St AdamnanAdamnan was a descendant of the same Irish royal family as Columba, born in Donegal. He served as the ninth Abbot of Iona about 100 years after Columba. In 688 he visited Coelfrid in Wearmouth, who persuaded him to adopt the Roman date of Easter and the Roman tonsure. Although he was greatly inspired by Columba’s life and example, Adamnan felt compelled to accept the Roman customs. Some of his monks felt this was disrespectful to Columba’s memory, and for many years on the tiny island of Iona two tonsures and two dates for Easter persisted. To prove that he was not being disrespectful to Columba, Adamnan wrote his biography of the great saint, and this has remained a central source of information about Columba.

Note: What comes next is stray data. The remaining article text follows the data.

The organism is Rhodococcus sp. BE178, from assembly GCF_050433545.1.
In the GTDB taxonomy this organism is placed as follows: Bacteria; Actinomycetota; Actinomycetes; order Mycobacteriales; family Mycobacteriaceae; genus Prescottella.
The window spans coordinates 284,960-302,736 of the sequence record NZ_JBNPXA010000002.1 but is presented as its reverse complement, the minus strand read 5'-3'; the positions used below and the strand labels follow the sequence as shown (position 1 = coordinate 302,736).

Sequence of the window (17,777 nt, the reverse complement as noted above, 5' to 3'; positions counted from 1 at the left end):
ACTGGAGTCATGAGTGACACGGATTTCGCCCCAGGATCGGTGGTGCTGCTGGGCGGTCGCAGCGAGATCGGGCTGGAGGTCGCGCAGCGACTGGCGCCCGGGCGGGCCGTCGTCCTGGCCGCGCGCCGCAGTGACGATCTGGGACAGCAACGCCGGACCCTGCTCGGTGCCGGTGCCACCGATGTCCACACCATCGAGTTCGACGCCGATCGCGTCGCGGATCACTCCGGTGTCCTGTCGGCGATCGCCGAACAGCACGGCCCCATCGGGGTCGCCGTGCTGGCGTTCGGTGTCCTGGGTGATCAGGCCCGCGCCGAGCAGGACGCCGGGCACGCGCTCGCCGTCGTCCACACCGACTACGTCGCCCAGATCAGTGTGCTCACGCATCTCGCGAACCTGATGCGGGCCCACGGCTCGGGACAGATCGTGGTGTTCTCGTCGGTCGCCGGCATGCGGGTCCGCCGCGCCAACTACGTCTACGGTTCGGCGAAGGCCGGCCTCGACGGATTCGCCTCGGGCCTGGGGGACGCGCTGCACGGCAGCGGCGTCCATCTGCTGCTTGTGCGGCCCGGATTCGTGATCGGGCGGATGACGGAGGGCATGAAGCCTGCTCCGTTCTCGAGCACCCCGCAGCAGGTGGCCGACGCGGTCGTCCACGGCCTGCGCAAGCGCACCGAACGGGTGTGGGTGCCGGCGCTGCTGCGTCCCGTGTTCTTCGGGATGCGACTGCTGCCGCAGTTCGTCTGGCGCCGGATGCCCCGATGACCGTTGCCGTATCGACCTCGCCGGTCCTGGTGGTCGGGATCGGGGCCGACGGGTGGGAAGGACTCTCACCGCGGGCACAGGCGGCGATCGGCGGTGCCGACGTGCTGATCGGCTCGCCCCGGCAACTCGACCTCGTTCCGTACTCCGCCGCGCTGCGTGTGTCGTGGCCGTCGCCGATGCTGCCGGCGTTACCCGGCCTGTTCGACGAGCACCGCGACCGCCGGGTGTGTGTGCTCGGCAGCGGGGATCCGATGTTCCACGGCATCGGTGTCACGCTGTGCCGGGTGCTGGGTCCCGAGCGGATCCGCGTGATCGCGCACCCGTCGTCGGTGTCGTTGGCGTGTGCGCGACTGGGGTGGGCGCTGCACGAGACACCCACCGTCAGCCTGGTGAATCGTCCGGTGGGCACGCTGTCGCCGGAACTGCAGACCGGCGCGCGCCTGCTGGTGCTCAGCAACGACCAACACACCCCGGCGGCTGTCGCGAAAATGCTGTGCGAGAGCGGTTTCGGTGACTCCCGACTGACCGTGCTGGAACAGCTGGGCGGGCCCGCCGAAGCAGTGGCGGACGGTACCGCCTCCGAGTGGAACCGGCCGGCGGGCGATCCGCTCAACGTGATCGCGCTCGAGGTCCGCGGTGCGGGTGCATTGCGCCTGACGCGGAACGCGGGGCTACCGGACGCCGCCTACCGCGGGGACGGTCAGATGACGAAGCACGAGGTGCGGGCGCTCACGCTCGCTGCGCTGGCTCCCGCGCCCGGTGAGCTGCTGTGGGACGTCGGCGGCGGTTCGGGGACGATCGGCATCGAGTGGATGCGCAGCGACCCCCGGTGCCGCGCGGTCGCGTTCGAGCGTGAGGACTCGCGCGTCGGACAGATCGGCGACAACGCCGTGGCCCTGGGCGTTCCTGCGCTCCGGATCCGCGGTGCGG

Adamnan sought peace in his own community and elsewhere in Scotland, Ireland and Northumbria. He worked to have Irish law changed to exempt women, children and clergy from military service, and to guarantee the safety and immunity of non-combatants. This is known as ‘The Law of Innocents’. Adamnan was partly responsible for Iona being called by that name.  In the biography he translated the island’s name, “Hy”, into Latin as Ioua and a later scribe miscopied it as Iona, which, significantly, is the Hebrew for Columba’s name, “the dove”. He wrote other books, including a guidebook to the holy places of the Holy Land, which was used widely throughout Europe. He was asked by a King of Ireland to go to Northumbria to persuade King Aldfrith to release sixty Irish hostages. He presented the king with this book and not only secured the captives’ release but also was showered with gifts himself! At various times in his ministry he was reprimanded for having the scriptures translated into Gaelic and saying Mass in Gaelic. He travelled widely and is honoured also in the Outer Hebrides and the Isle of Man.
Holy Dove, make us people of peace and reconciliation. Give us wisdom to accomplish your purposes for love and freedom and peace in our communities, by the grace of the Father and Christ Jesus, His Son. Amen.